serious

Sunday.

Quiet. Today I have mostly been rereading the late Desmond Bagley's "Running Blind". It's a spy thriller, set in Iceland around the time it was wrtten - about 1970. There was a BBC Scotland adaptation of it (well, the hero's Scottish, y'see . . . sorta) in the late seventies that I remember watching and enjoying at the time but don't remember anything about. Sometime later - perhaps as late as the early eighties - I swiped my granddad's copy of the book and read it. Somewhat shamefully, I still have it. Barney's pretty much blind now, so he probably doesn't have much use for the thing, but I should probably have gotten around to giving it back sometime in the last twenty years.

If I've borrowed anything of yours and it's been a while, please remember to remind me.

Anyway, I had the map of Iceland that I picked up last weekend open on the floor next to me. As it happens, I visited a few of the locations and travelled a few of the roads that appear in the book. Some of these I was aware of, and some I wasn't.

It's a very good read. Looking around the Marvelous InterWeb, I notice that a fair proportion of people who mention this book also say that they were very taken with the portrayal of Iceland and Icelanders. Some of them seem to have visited as a result. A couple retraced part of a route across the interior by bicycle.

Little-known Iceland fact : after about 90 years of being almost exactly dormant (episodes involving a hundred pounds of soap powder notwithstanding), Geysir has apparently gone off a few times in the last couple of years. The accounts vary in how often they say this is and how impressive compared to its former glories, though. It follows some earth tremors in southern Iceland in June 2000, apparently, which have increased the hot-spring activity in the area generally.

Understandably little-known non-Iceland fact : said Granddad, Barney, joined the Royal Artillery in 1937. After Dunkirk he volunteered for Commando training, which is how he met my Gran - they were based in Ayrshire, which is where she's from and where I (and my mother before me) grew up. The next few years were spent on things like coastal raiding and worrying training exercises. He was then, and is still, a communist, which had more than a little to do with his motivations. Between then and finally retiring, he was mostly a joiner.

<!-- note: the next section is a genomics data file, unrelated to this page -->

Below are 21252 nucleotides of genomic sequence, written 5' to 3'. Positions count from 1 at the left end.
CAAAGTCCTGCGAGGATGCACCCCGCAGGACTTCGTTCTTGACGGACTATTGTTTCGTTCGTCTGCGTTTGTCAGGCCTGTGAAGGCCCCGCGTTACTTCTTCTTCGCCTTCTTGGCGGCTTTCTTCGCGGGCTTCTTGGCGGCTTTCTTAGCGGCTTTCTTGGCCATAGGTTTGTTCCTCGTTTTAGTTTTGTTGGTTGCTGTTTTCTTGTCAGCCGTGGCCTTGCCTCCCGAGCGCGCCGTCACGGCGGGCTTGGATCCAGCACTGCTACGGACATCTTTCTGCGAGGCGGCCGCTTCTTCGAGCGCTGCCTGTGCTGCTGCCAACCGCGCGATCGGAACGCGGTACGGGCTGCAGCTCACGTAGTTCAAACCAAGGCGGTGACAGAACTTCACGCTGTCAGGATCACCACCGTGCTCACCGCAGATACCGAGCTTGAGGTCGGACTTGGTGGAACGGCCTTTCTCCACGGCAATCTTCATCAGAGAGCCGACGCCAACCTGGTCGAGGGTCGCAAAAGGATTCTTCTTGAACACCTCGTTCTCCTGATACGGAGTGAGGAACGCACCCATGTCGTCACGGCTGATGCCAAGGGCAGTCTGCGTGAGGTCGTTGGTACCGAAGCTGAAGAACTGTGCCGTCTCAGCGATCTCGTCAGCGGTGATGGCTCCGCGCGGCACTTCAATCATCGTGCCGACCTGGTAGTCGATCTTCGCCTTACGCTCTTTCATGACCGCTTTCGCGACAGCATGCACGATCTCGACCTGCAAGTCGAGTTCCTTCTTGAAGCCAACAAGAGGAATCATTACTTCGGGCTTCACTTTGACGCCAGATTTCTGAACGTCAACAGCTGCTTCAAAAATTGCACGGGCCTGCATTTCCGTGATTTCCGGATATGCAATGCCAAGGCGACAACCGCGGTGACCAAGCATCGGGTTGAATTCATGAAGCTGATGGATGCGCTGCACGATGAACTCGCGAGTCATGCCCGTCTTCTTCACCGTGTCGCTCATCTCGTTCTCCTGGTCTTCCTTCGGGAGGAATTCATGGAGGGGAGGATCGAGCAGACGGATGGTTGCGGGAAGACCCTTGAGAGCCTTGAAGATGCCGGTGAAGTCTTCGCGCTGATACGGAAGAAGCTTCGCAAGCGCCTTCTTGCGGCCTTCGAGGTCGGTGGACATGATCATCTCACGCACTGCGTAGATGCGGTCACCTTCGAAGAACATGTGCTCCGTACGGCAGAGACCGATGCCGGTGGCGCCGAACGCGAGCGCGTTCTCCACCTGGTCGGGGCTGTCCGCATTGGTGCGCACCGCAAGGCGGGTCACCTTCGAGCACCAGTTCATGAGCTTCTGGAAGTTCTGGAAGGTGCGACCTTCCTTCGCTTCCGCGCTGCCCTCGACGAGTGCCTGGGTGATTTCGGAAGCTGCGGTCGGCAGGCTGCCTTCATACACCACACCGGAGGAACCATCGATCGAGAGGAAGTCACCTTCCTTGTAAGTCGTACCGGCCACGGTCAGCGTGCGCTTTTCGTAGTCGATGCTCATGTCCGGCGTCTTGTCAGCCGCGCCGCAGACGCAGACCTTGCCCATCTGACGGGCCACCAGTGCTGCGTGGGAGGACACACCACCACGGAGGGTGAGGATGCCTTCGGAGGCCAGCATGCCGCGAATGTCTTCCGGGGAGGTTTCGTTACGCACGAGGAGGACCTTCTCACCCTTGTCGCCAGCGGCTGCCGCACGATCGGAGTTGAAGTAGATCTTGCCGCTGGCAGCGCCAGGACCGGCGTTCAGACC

The few war stories he's told me revolve around how terrible the officers he served under were.

In practical terms, I've put some clothes in the washer. I had a smallish whisky, which was very nice. After that I decided to get the drill out and finish putting up that curtain-rail. And a moment later I decided that maybe that wasn't such a good idea.
Iceland
It follows some earth tremors in southern Iceland in June 2000, apparently, which have increased the hot-spring activity in the area generally.

I went there in July 1999, and saw quite a few hot springs and geysirs (amongst lots of other things, my favourites being the Blue Lagoon and the beaches). I can't remember which ones I saw, but it was all quite fascinating :)
Re: Iceland
The Blue Lagoon was very nice - suprisingly, because I wouldn't have thought it was my kind of thing at all. Were you there before or after the remodelling?

The only geysers and hot springs I saw were around Geysir itself. Very impressive, though. And very smelly.
Re: Iceland
Blue Lagoon: I think it was after, but I might be wrong. Maybe I'll have a check in my Iceland file (read: Bag of Random Stuff and Wods of Photos) after I've moved and done some sorting out. I do remember being worried there would be too many people there because it was a major tourist attraction, but there wasn't many at all the day we went so that was nice. I think I can say it was one of the more unusual experiences in my life!

In summary, we were based in Rekjavik and went on various coach tours around the south and west regions. IIRC the geysers were only in one place which sounds like it was where you went, but there were hot springs at a few different places we visited. I would like to go back one day and do the east and north sides!
Re: Iceland

In summary, we were based in Rekjavik and went on various coach tours around the south and west regions.

Likewise. I'd like to go back for longer and see more of the country.

IIRC the geysers were only in one place which sounds like it was where you went

It's the famous bit. It features in that book, although apparently not in the TV version.